Guide to FOIP-Chapter 4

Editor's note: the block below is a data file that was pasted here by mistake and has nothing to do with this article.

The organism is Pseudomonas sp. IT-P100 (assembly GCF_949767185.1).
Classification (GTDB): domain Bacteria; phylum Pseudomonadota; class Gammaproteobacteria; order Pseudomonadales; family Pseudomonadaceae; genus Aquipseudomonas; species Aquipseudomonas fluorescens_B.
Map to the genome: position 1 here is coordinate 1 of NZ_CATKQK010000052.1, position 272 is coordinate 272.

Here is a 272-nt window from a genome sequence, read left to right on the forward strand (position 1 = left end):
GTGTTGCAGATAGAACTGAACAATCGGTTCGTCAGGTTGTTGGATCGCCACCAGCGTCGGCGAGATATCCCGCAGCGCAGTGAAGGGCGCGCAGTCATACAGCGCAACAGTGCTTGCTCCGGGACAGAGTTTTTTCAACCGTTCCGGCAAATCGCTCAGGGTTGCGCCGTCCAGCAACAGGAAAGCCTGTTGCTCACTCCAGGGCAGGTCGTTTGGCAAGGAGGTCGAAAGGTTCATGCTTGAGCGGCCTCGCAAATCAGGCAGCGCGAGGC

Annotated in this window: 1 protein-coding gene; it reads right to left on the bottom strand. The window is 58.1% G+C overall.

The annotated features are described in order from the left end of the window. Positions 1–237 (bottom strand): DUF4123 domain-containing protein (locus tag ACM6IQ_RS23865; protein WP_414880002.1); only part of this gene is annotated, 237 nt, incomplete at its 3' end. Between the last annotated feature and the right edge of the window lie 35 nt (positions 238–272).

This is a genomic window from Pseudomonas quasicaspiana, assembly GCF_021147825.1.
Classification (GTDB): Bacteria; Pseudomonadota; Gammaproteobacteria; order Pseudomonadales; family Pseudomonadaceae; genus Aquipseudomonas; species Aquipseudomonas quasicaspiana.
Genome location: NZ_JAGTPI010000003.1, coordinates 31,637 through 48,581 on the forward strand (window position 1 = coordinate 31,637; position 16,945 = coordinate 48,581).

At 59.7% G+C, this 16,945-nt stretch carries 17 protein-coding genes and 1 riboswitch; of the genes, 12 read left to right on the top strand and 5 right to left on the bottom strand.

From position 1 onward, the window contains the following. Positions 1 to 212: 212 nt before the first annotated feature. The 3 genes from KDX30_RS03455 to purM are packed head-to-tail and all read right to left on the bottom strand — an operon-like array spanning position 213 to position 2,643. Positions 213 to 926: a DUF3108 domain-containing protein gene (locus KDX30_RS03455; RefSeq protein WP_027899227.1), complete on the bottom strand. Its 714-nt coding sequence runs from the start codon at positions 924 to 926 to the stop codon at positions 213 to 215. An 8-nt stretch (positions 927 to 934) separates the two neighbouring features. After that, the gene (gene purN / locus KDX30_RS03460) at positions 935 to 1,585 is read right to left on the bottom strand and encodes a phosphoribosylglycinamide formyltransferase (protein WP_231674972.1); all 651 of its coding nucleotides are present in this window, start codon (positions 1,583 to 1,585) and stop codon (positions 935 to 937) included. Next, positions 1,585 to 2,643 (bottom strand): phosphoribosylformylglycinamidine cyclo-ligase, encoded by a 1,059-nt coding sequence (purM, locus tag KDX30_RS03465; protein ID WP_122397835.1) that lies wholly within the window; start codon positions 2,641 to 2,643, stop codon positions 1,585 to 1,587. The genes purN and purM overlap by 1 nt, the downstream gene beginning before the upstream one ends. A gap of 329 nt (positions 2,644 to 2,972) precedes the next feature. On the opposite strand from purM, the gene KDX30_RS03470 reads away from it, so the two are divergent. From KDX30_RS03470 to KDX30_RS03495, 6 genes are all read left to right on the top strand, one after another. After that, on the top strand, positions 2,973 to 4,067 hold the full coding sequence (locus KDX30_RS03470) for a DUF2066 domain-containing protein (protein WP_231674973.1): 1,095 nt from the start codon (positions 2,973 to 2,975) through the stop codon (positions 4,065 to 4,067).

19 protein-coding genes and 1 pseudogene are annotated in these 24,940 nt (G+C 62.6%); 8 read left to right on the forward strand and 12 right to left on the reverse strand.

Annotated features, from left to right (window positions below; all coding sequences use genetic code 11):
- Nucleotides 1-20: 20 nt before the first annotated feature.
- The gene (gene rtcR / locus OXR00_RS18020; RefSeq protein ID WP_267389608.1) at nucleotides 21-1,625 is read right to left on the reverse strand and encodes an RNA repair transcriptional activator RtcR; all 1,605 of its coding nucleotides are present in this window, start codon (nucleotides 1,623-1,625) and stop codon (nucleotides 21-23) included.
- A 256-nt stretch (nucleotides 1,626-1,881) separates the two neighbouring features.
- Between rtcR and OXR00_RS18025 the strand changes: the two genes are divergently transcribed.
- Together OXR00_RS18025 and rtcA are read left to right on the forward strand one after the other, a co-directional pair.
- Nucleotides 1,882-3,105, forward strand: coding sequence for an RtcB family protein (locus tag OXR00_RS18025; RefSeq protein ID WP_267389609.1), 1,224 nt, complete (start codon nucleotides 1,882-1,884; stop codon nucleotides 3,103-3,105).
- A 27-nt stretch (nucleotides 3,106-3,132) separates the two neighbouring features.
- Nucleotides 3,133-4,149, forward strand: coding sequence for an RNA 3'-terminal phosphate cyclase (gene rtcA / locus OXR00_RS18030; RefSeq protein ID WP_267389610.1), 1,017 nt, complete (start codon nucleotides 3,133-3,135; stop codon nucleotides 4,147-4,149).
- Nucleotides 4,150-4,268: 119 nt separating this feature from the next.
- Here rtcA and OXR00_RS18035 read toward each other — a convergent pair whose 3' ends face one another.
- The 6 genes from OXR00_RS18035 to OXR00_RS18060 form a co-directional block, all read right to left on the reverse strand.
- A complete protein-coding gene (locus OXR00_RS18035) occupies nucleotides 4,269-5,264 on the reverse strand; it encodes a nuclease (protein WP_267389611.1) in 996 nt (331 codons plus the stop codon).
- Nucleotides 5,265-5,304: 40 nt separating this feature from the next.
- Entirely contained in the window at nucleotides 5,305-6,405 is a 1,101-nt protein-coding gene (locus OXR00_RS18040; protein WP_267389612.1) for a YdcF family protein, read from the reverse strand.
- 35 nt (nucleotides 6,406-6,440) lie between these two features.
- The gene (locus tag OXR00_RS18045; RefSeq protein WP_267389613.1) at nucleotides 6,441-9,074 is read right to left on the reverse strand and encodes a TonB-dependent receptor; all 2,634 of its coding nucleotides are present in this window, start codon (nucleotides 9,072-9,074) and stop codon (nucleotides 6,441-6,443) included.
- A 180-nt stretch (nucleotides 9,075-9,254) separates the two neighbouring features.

Office of the Saskatchewan Information and Privacy Commissioner. Guide to FOIP, Chapter 4, Exemptions from the Right of Access. Updated 8 April 2024. 192 The following test can be applied: Could disclosure reasonably be expected to be injurious to the ability of the Government of Saskatchewan to manage the economy of Saskatchewan? “Could reasonably be expected to” means there must be a reasonable expectation that disclosure could be injurious to the ability of the Government of Saskatchewan to manage the economy of Saskatchewan. The Supreme Court of Canada set out the standard of proof for harms-based provisions as follows: This Court in Merck Frosst adopted the “reasonable expectation of probable harm” formulation and it should be used wherever the “could reasonably be expected to” language is used in access to information statutes. As the Court in Merck Frosst emphasized, the statute tries to mark out a middle ground between that which is probable and that which is merely possible. An institution must provide evidence “well beyond” or “considerably above” a mere possibility of harm in order to reach that middle ground: paras. 197 and 199. This inquiry of course is contextual and how much evidence and the quality of evidence needed to meet this standard will ultimately depend on the nature of the issue and “inherent probabilities or improbabilities or the seriousness of the allegations or consequences”…691 The government institution does not have to prove that a harm is probable but needs to show that there is a “reasonable expectation of harm” if any of the information were to be released. In British Columbia (Minister of Citizens’ Service) v. British Columbia (Information and Privacy Commissioner), (2012), Bracken J. confirmed it is the release of the information itself that must give rise to a reasonable expectation of harm. Government institutions should not assume that the harm is self-evident. The harm must be described in a precise and specific way in order to support the application of the provision. The expectation of harm must be reasonable, but it need not be a certainty. The evidence of harm must: • Show how the disclosure of the information would cause harm; • Indicate the extent of harm that would result; and 691 Ontario (Community Safety and Correctional Services) v. Ontario (Information and Privacy Commissioner), [2014] 1 SCR 674, 2014 SCC 31 (CanLII) at [54].